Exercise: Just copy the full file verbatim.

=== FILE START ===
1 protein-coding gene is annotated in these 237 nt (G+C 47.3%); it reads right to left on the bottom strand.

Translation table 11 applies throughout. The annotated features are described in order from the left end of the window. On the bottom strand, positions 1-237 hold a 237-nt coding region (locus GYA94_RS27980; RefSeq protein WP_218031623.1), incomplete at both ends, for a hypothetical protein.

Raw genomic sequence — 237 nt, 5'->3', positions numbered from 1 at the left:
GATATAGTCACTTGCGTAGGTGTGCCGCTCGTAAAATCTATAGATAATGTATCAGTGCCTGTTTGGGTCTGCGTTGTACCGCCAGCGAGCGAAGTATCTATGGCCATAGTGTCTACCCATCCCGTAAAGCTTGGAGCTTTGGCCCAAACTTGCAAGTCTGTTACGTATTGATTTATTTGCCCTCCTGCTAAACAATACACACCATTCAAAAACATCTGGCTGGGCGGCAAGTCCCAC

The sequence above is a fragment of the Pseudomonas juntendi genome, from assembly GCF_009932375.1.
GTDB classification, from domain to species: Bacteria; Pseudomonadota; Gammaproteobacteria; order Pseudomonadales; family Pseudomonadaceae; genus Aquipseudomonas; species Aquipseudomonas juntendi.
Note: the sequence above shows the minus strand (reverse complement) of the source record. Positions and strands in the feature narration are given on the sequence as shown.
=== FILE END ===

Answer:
1 protein-coding gene is annotated in these 237 nt (G+C 47.3%); it reads right to left on the bottom strand.

Translation table 11 applies throughout. The annotated features are described in order from the left end of the window. On the bottom strand, positions 1-237 hold a 237-nt coding region (locus GYA94_RS27980; RefSeq protein WP_218031623.1), incomplete at both ends, for a hypothetical protein.

Raw genomic sequence — 237 nt, 5'->3', positions numbered from 1 at the left:
GATATAGTCACTTGCGTAGGTGTGCCGCTCGTAAAATCTATAGATAATGTATCAGTGCCTGTTTGGGTCTGCGTTGTACCGCCAGCGAGCGAAGTATCTATGGCCATAGTGTCTACCCATCCCGTAAAGCTTGGAGCTTTGGCCCAAACTTGCAAGTCTGTTACGTATTGATTTATTTGCCCTCCTGCTAAACAATACACACCATTCAAAAACATCTGGCTGGGCGGCAAGTCCCAC

The sequence above is a fragment of the Pseudomonas juntendi genome, from assembly GCF_009932375.1.
GTDB classification, from domain to species: Bacteria; Pseudomonadota; Gammaproteobacteria; order Pseudomonadales; family Pseudomonadaceae; genus Aquipseudomonas; species Aquipseudomonas juntendi.
Note: the sequence above shows the minus strand (reverse complement) of the source record. Positions and strands in the feature narration are given on the sequence as shown.